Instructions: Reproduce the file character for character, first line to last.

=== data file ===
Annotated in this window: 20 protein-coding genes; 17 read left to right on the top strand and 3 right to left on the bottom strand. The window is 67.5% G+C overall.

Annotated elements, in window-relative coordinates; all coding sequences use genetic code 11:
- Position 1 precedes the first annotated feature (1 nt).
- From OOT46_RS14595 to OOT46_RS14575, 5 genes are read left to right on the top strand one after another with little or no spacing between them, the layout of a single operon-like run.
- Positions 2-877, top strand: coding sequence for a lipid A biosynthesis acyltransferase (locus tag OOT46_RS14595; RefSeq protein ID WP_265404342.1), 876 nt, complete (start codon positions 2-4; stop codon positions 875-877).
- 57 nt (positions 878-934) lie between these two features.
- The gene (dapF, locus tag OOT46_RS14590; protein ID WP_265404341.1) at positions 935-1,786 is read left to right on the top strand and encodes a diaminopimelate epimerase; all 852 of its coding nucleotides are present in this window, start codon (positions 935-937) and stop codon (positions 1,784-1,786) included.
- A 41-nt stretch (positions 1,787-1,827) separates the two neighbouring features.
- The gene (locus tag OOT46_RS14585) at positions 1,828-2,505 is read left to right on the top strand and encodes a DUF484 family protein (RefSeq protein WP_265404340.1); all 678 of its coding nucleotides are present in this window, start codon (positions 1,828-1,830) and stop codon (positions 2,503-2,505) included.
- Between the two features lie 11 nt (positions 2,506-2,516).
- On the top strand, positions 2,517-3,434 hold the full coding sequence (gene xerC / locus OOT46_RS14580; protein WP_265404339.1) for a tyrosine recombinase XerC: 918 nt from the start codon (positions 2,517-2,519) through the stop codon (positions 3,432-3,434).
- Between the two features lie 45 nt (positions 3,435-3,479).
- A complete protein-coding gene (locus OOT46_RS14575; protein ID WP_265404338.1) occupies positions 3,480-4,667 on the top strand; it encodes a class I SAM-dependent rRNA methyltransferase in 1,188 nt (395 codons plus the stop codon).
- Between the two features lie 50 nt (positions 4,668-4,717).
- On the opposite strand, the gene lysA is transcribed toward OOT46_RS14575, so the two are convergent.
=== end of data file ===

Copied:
Annotated in this window: 20 protein-coding genes; 17 read left to right on the top strand and 3 right to left on the bottom strand. The window is 67.5% G+C overall.

Annotated elements, in window-relative coordinates; all coding sequences use genetic code 11:
- Position 1 precedes the first annotated feature (1 nt).
- From OOT46_RS14595 to OOT46_RS14575, 5 genes are read left to right on the top strand one after another with little or no spacing between them, the layout of a single operon-like run.
- Positions 2-877, top strand: coding sequence for a lipid A biosynthesis acyltransferase (locus tag OOT46_RS14595; RefSeq protein ID WP_265404342.1), 876 nt, complete (start codon positions 2-4; stop codon positions 875-877).
- 57 nt (positions 878-934) lie between these two features.
- The gene (dapF, locus tag OOT46_RS14590; protein ID WP_265404341.1) at positions 935-1,786 is read left to right on the top strand and encodes a diaminopimelate epimerase; all 852 of its coding nucleotides are present in this window, start codon (positions 935-937) and stop codon (positions 1,784-1,786) included.
- A 41-nt stretch (positions 1,787-1,827) separates the two neighbouring features.
- The gene (locus tag OOT46_RS14585) at positions 1,828-2,505 is read left to right on the top strand and encodes a DUF484 family protein (RefSeq protein WP_265404340.1); all 678 of its coding nucleotides are present in this window, start codon (positions 1,828-1,830) and stop codon (positions 2,503-2,505) included.
- Between the two features lie 11 nt (positions 2,506-2,516).
- On the top strand, positions 2,517-3,434 hold the full coding sequence (gene xerC / locus OOT46_RS14580; protein WP_265404339.1) for a tyrosine recombinase XerC: 918 nt from the start codon (positions 2,517-2,519) through the stop codon (positions 3,432-3,434).
- Between the two features lie 45 nt (positions 3,435-3,479).
- A complete protein-coding gene (locus OOT46_RS14575; protein ID WP_265404338.1) occupies positions 3,480-4,667 on the top strand; it encodes a class I SAM-dependent rRNA methyltransferase in 1,188 nt (395 codons plus the stop codon).
- Between the two features lie 50 nt (positions 4,668-4,717).
- On the opposite strand, the gene lysA is transcribed toward OOT46_RS14575, so the two are convergent.